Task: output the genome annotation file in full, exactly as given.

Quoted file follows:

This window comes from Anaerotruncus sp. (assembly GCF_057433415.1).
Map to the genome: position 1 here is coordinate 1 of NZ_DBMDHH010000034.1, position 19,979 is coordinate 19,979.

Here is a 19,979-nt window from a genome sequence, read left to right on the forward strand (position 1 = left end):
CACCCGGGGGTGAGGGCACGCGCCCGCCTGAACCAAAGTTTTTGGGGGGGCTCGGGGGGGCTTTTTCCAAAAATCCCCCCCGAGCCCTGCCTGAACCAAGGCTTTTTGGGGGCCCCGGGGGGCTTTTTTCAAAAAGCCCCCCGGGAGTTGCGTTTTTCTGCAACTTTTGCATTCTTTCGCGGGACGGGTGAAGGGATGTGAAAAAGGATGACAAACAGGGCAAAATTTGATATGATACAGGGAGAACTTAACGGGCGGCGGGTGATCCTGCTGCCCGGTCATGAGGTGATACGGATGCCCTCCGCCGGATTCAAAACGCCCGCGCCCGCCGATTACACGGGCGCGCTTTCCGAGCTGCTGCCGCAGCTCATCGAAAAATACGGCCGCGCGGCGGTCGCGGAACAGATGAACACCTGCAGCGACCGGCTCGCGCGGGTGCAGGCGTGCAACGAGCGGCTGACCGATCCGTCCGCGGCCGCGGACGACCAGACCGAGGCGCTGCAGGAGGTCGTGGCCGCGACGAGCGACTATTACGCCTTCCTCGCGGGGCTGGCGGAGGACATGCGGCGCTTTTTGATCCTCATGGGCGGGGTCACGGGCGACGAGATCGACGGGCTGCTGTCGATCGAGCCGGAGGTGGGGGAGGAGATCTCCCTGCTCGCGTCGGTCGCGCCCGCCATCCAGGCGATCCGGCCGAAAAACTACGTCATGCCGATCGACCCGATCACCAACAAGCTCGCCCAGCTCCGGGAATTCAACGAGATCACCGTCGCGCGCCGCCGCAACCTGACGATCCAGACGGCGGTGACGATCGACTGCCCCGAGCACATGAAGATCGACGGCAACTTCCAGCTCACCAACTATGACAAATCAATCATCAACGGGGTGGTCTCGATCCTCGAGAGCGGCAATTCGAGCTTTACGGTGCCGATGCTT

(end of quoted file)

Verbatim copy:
This window comes from Anaerotruncus sp. (assembly GCF_057433415.1).
Map to the genome: position 1 here is coordinate 1 of NZ_DBMDHH010000034.1, position 19,979 is coordinate 19,979.

Here is a 19,979-nt window from a genome sequence, read left to right on the forward strand (position 1 = left end):
CACCCGGGGGTGAGGGCACGCGCCCGCCTGAACCAAAGTTTTTGGGGGGGCTCGGGGGGGCTTTTTCCAAAAATCCCCCCCGAGCCCTGCCTGAACCAAGGCTTTTTGGGGGCCCCGGGGGGCTTTTTTCAAAAAGCCCCCCGGGAGTTGCGTTTTTCTGCAACTTTTGCATTCTTTCGCGGGACGGGTGAAGGGATGTGAAAAAGGATGACAAACAGGGCAAAATTTGATATGATACAGGGAGAACTTAACGGGCGGCGGGTGATCCTGCTGCCCGGTCATGAGGTGATACGGATGCCCTCCGCCGGATTCAAAACGCCCGCGCCCGCCGATTACACGGGCGCGCTTTCCGAGCTGCTGCCGCAGCTCATCGAAAAATACGGCCGCGCGGCGGTCGCGGAACAGATGAACACCTGCAGCGACCGGCTCGCGCGGGTGCAGGCGTGCAACGAGCGGCTGACCGATCCGTCCGCGGCCGCGGACGACCAGACCGAGGCGCTGCAGGAGGTCGTGGCCGCGACGAGCGACTATTACGCCTTCCTCGCGGGGCTGGCGGAGGACATGCGGCGCTTTTTGATCCTCATGGGCGGGGTCACGGGCGACGAGATCGACGGGCTGCTGTCGATCGAGCCGGAGGTGGGGGAGGAGATCTCCCTGCTCGCGTCGGTCGCGCCCGCCATCCAGGCGATCCGGCCGAAAAACTACGTCATGCCGATCGACCCGATCACCAACAAGCTCGCCCAGCTCCGGGAATTCAACGAGATCACCGTCGCGCGCCGCCGCAACCTGACGATCCAGACGGCGGTGACGATCGACTGCCCCGAGCACATGAAGATCGACGGCAACTTCCAGCTCACCAACTATGACAAATCAATCATCAACGGGGTGGTCTCGATCCTCGAGAGCGGCAATTCGAGCTTTACGGTGCCGATGCTT